A framework was developed as a result of the literature review carried out and this was tested on the real-world rural area in Scotland.  The evaluation framework provides the ability to perform TEE operational analysis of future scenarios of Integrated Gas and Electricity Distribution Networks (IGEDN).  Several specifications and achievements from this study are identified in the paper which is available to read online and will be published in the November issue of the Journal.

[1] Committee on Climate Change. Net Zero – The UKś contribution to stopping global warming, 2019. Google Scholar
[2] S. Clegg, P. MancarellaIntegrated electrical and gas network flexibility assessment in low-carbon multi-energy systems IEEE Trans Sustainable Energy, 7 (2) (2016), pp. 718-731 CrossRefView Record in ScopusGoogle Scholar
[3] S.H.R. Hosseini, A. Allahham, P. TaylorTechno-economic-environmental analysis of integrated operation of gas and electricity networks 2018 IEEE International Symposium on Circuits and Systems (ISCAS) (2018), pp. 1-5 CrossRefView Record in ScopusGoogle Scholar
[4] EPSRC National Centre for Energy Systems Integration (CESI)., 2017.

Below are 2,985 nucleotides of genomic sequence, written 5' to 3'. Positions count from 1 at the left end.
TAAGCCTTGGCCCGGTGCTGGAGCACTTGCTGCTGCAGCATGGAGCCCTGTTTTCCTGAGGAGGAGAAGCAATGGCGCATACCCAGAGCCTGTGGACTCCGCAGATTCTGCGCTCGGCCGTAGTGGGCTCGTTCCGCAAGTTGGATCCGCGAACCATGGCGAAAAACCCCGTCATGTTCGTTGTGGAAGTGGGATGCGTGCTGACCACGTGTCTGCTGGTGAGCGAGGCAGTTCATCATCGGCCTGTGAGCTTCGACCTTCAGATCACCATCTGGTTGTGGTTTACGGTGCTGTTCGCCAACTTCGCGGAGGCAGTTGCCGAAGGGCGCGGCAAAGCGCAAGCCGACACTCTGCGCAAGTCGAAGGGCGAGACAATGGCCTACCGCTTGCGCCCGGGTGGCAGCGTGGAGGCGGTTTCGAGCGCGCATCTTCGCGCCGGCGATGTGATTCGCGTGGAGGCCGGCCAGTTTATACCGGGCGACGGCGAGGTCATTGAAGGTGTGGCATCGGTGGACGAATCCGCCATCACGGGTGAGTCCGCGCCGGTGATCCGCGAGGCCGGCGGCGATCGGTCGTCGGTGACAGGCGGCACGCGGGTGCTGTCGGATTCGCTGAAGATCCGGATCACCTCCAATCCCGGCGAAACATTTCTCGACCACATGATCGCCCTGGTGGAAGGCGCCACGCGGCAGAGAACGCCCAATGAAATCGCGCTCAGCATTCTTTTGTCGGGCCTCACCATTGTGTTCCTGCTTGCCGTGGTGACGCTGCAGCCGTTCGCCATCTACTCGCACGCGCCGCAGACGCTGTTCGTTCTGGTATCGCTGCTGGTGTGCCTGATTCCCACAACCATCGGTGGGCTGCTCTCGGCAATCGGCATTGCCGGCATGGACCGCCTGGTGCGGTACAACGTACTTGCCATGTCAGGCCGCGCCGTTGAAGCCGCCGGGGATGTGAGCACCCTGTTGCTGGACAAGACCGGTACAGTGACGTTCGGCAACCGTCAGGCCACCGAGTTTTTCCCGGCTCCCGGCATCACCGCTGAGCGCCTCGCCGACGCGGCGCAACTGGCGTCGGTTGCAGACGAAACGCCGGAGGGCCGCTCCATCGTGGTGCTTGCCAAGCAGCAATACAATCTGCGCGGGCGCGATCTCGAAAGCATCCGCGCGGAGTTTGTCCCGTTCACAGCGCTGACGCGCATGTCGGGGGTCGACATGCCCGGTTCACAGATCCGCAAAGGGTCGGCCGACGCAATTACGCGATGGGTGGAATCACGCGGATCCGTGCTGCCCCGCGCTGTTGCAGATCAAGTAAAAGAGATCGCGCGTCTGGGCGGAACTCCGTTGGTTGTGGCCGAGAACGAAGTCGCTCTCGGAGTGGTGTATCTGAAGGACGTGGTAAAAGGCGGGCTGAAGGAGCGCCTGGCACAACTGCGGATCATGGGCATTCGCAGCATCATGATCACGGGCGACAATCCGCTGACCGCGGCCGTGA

What will the UK’s future energy research and innovation infrastructure look like?

Dr Zoya Pourmirza and Dr Hamid Hosseini talk about their recent work as part of a team of energy experts from Newcastle University helping UK Research & Innovation with an analysis of the UK’s existing research landscape and future infrastructure requirements.

About the authors

Dr Zoya Pourmirza is a Research Associate in Newcastle University’s School of Engineering. She is involved in a number of research and teaching projects. Her principle research interests are in smart energy systems and information and communication technology (ICT) with particular emphasis on making the ICT infrastructure energy aware and cyber secure.

Contact details:
Profile details

Dr Hamid Hosseini is a Research Associate in Newcastle University’s School of engineering. His principle research interest is in the simulation and analysis of energy system. In his work for the EPSRC National Centre for Energy Systems Integration (CESI), Hamid has been investigating the planning, optimisation and operation analysis of integrated energy networks.